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Alison Gowans
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Children’s musician Tom Pease was busy one recent afternoon, tending to the maple syrup he was making in his Wisconsin kitchen. But he wasn’t too busy to talk about one of his true passions – making music, and joy, for generations of children.

Pease has been singing to Cedar Rapids kids at the library for more than 30 years. It’s long enough that he has people who saw him sing when they were children now bringing their own kids to his shows.

“It’s a real honor to be a part of their memories as children,” he said. “I can’t say enough about what that means to me.”

He’s excited to be returning to Cedar Rapids this summer after a hiatus due to the COVID-19 pandemic. He’ll perform at Ladd Library July 24 and the Downtown Library July 25.

“Cedar Rapids is one of my homes away from homes,” he said.

The tradition of Pease’s summer shows at the library even continued the summer of the 2008 flood. He recalled his dismay when he heard the library’s downtown building had flooded.

“I was in tears because I was so worried,” he said. “We ended up doing shows at the (Westdale) mall after that for a long time. The first one we did was right out in the middle of that mall in between two jewelry stores … We all needed it. It was quite lovely.”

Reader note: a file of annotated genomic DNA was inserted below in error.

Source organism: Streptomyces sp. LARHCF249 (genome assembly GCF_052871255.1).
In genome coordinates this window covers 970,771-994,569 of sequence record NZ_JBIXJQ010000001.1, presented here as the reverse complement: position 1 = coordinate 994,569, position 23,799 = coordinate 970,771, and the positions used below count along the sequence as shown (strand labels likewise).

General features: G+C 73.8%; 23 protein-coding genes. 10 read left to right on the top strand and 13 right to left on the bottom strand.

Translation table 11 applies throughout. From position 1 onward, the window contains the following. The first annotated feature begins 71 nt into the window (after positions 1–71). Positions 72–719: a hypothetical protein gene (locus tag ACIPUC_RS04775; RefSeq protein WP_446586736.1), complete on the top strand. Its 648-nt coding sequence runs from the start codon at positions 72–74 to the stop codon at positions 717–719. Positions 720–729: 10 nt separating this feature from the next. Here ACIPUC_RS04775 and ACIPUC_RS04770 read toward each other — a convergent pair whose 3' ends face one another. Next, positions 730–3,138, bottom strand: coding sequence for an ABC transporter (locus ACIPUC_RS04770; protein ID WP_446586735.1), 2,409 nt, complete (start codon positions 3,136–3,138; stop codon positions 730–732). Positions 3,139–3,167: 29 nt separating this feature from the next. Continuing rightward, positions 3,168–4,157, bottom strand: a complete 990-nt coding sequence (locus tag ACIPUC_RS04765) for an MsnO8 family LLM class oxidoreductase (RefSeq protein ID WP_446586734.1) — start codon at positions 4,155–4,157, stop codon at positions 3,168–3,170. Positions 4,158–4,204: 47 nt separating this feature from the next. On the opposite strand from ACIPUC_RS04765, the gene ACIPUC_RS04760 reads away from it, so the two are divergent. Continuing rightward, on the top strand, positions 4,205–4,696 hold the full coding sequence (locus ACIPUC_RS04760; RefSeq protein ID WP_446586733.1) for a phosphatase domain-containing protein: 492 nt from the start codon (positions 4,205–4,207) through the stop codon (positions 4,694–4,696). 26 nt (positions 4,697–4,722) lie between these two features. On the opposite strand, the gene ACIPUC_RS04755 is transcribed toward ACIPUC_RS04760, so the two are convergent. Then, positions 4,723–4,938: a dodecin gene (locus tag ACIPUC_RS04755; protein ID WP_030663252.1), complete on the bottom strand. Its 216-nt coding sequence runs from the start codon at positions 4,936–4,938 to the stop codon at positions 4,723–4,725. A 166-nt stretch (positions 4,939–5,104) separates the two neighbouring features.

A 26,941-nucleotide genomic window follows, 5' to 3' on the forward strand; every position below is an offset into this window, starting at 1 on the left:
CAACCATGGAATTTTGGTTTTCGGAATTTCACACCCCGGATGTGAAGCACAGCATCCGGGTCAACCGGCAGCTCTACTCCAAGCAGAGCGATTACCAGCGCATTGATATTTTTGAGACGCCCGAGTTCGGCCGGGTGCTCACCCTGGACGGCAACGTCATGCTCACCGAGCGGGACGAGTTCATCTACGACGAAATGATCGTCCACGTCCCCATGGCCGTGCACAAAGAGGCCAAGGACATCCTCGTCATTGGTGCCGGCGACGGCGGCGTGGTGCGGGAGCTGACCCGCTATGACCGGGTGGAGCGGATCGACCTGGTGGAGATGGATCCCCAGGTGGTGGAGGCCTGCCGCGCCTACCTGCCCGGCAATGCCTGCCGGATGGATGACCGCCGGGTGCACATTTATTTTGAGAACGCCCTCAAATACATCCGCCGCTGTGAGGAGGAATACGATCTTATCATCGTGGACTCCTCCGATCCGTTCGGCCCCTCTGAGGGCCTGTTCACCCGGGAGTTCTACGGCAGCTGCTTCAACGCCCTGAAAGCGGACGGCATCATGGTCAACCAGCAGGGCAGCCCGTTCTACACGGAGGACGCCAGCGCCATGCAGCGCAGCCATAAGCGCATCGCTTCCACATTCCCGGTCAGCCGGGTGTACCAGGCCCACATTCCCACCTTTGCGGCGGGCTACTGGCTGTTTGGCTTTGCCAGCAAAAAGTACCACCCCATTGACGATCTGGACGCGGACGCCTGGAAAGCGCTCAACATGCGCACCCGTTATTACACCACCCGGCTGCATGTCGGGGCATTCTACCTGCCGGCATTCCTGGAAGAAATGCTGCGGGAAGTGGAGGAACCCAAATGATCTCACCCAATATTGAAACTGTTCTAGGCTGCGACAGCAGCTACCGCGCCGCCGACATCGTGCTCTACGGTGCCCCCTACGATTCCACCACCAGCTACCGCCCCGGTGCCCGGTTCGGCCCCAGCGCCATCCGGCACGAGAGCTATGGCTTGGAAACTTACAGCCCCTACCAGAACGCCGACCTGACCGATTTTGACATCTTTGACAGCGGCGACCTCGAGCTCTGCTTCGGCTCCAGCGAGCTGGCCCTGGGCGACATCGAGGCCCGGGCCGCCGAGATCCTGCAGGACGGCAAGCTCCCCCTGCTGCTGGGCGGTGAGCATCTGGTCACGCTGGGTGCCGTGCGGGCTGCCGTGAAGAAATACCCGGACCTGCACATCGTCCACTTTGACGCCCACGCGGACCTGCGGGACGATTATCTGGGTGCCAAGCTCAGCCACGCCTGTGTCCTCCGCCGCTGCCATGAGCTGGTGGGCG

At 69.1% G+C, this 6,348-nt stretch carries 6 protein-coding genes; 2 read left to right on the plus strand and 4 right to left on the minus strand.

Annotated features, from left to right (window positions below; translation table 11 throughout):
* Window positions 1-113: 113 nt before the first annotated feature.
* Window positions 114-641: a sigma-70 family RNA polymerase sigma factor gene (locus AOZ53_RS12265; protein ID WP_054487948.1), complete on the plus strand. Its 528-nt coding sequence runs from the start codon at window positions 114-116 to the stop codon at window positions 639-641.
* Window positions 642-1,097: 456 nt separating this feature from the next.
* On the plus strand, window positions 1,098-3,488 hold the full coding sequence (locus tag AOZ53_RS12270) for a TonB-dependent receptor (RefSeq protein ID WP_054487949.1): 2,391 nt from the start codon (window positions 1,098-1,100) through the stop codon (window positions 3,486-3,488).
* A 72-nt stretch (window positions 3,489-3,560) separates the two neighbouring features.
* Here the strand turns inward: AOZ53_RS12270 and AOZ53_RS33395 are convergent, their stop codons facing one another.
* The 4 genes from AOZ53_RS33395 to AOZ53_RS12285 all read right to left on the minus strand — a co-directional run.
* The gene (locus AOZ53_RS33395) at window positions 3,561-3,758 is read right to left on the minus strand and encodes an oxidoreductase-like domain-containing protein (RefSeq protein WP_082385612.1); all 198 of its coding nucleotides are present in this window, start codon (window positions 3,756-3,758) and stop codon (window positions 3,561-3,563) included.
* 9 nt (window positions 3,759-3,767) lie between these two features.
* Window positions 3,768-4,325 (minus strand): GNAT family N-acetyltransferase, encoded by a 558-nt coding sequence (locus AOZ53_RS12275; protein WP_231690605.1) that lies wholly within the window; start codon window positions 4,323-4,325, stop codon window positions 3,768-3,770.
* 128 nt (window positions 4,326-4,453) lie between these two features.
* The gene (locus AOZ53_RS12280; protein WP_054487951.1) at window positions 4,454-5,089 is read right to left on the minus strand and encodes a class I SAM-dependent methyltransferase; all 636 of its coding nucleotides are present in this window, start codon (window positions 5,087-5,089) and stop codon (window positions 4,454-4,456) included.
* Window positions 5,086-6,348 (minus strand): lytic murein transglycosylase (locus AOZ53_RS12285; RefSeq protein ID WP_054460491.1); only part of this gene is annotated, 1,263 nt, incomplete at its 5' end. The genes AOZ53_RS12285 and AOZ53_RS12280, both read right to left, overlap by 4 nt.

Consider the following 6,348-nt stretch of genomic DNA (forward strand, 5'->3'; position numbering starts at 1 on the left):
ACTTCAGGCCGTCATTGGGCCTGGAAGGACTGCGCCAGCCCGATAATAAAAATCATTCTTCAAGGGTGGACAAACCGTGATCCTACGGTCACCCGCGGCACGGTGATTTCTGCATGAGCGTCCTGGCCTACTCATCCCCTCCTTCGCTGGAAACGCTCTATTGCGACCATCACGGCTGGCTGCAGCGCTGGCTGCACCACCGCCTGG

He said reaching kids who are going through something hard is a large part of why he does what he does.

“At a young age, a very wise principal in Clinton, Iowa, came up to me after the first show and said, ‘Do you mind if I sit by you to look at the kids? I saw kids laugh today that I have never even see smile.’ So that’s a big part of my job – finding the joy in children’s lives,” he said.

He tries to make the message of his shows a mix of “literacy and books and kindness and tolerance.”

“My main thing is that you’re really trying to build community. I actually think that’s what I do best,” he said. “I think I’m a better entertainer than I am a musician, and I’m a better community builder than an entertainer, and music and entertainment are my vehicles for that.”

Audience collaboration is key, he added.

“It’s all participatory … it’s laughing and dancing and jumping around and a little bit of controlled chaos,” he said. “It’s about the music, yes, but really it is about the kids.”